**How can it go further?**

When comparing height against markers you will also be thinking about time, the seasons and months. It’s interesting to ask: Who is growing the fastest? Is this the same rate all year round?

What other questions could you explore together?

## Tip 3: Play NIM

NIM is a simple but fun 2 player game which can be played in lots of different ways.

- Set up 21 objects of anything which can be easily moved (coins, pebbles, cutlery, cards etc
- Take it in turns to remove 1, 2 or 3 of these objects until all are gone.
- The winner is the last to pick up an object!

**How does it get them thinking?**

This is a simple setup of NIM with a restriction on the maximum number of objects which can be picked up. The game can be changed by:

- Changing how many objects each player can pick up! What happens if you can pick up to 5? How about 1? Is it best to go first or second?
- Changing how to win. The game can be adapted so the person who picks up the last object loses the game (this is called a misère game of NIM)
- Counting to 21 going 3 numbers at a time if you’re on the move… the winner is the person that says 21.

**How does it encourage mathematical talk?**Here there is more thinking than talking. Nevertheless, you might use language like

**first, second, possibility, chance, strategy**.

**How can it go further?**

After a while playing the simple game of NIM, you will notice a point in the game when the outcome is decided. Pause at this moment and then position the ‘winning situation’ pieces away from the others! If playing with these pieces aside, then you might notice another pattern which leads to this ‘winning situation’.

The key question is: Is there an earlier moment in the game which can lead to this point every time? Keep playing to work this out. Once you have, then apply the same logic again and you will find an even earlier moment in the game when the outcome is determined. From experience, children as young as 8 or 9 can figure this out through lots of play and physically separating out the key moments.

This is an example of *working inductively* *to prove something or find a result*. In mathematics, this is an absolutely huge idea and something all mathematicians do.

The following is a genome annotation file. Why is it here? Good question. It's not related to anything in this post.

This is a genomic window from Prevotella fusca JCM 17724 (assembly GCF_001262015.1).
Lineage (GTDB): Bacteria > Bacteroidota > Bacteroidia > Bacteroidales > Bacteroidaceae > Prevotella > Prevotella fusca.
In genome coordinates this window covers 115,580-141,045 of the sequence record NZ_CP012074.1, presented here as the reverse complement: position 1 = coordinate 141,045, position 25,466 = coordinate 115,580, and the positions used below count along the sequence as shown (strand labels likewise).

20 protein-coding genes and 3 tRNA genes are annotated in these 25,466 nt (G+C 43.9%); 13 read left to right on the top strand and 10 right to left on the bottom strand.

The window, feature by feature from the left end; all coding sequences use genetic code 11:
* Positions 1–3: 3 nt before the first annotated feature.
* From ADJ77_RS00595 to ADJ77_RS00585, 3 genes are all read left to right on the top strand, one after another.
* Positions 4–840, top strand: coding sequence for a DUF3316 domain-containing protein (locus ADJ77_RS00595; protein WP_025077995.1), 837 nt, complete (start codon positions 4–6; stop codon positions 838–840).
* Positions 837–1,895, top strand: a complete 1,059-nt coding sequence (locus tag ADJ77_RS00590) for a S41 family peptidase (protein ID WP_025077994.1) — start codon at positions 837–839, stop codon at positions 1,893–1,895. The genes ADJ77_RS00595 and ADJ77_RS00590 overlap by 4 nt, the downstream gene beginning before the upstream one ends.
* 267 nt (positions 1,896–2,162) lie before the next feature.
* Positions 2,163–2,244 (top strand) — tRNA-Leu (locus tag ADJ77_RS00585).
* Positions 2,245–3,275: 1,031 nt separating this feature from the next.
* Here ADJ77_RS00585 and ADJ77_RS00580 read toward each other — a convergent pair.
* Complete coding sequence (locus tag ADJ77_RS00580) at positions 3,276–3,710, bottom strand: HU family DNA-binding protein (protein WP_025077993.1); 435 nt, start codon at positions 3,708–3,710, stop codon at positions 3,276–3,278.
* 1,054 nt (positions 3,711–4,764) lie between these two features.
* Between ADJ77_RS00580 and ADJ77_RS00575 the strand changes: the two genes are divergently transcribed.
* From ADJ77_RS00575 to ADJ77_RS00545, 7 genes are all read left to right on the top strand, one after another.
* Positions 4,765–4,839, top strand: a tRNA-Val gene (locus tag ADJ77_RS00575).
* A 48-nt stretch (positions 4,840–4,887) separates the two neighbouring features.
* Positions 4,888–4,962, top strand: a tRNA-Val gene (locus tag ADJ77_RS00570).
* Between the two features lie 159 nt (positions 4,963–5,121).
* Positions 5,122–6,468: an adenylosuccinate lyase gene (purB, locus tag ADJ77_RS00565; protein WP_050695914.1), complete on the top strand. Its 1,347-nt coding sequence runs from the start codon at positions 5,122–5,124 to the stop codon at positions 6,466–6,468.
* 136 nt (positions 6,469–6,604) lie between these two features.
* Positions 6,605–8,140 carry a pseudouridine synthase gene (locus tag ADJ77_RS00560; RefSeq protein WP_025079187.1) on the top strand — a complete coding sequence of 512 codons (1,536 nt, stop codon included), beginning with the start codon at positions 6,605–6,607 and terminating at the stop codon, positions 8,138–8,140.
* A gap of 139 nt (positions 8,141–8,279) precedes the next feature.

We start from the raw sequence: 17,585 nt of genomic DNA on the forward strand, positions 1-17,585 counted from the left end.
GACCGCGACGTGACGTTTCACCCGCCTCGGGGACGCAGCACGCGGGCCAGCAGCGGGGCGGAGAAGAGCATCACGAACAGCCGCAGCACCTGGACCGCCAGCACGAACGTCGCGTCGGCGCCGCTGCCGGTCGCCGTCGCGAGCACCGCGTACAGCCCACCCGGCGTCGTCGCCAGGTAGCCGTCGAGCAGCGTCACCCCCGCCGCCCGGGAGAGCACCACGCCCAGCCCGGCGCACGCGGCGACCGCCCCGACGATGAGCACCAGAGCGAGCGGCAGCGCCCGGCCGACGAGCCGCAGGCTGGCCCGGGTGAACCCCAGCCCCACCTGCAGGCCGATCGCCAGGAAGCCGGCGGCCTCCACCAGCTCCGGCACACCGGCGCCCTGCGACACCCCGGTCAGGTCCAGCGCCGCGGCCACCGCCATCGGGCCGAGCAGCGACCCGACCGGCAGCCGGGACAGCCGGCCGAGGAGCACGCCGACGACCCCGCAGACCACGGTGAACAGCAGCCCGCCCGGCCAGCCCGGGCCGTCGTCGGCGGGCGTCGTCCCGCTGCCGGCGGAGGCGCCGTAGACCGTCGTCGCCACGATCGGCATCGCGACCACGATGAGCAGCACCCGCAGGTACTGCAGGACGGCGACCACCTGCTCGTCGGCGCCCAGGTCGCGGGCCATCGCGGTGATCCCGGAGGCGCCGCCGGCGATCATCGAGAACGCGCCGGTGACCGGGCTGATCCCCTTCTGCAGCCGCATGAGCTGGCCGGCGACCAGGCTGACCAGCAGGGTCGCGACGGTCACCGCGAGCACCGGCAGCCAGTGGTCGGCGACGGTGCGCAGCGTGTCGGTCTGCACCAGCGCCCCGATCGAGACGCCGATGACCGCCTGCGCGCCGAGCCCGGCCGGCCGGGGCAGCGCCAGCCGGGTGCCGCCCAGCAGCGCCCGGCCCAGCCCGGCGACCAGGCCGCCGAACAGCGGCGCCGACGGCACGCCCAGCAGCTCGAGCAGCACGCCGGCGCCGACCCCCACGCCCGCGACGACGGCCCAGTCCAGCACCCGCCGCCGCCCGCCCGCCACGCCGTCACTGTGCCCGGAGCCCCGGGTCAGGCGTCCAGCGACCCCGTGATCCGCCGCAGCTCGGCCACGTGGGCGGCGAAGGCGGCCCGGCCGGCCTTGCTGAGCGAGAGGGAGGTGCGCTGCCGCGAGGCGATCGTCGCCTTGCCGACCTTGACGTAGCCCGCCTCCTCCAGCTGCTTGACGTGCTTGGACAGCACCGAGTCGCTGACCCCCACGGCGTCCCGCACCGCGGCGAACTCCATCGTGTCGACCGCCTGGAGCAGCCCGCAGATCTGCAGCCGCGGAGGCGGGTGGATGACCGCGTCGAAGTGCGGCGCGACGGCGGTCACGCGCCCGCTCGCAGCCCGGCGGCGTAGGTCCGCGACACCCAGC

Don’t be afraid to go off-track in your explorations together or to end up at an entirely different sort of mathematical (or non-mathematical) activity. It can sometimes be better to come back to an activity on another day if your children aren’t keen the first time around.

**So get thinking, encourage mathematical talk, and go further.**

But most importantly, have fun with it!

For more information about encouraging curiosity, connection, and creativity in maths, see our Maths Adventure hub.

About the author: **Adil Jaffer**

“In my work, I seek to find a playful mathematics education in equal partnership with children and their ideas. I find the interests of children very interesting(!) and am always on the search for new stimuli from which meaningful mathematical thinking can emerge for children.

Currently, I lead primary mathematics at Amsterdam International Community School and teach Group 2 (age 5-6). Previously I taught and led mathematics teaching in secondary schools in the UK. As well as teaching, I worked as a mathematics consultant, offering schools partnership-based professional development work; and worked with schools, teachers, and children to co-create exciting mathematics learning projects for several years on Arts Council England’s Creative Partnerships Programme”.

Adil tweets as @adil_3.

This blog has indeed reminded the childhood days of mine. I really used to fear the subject of mathematics primarily due to the scolding of my mother. As a result, I avoided mathematics and now witnessing a declining career.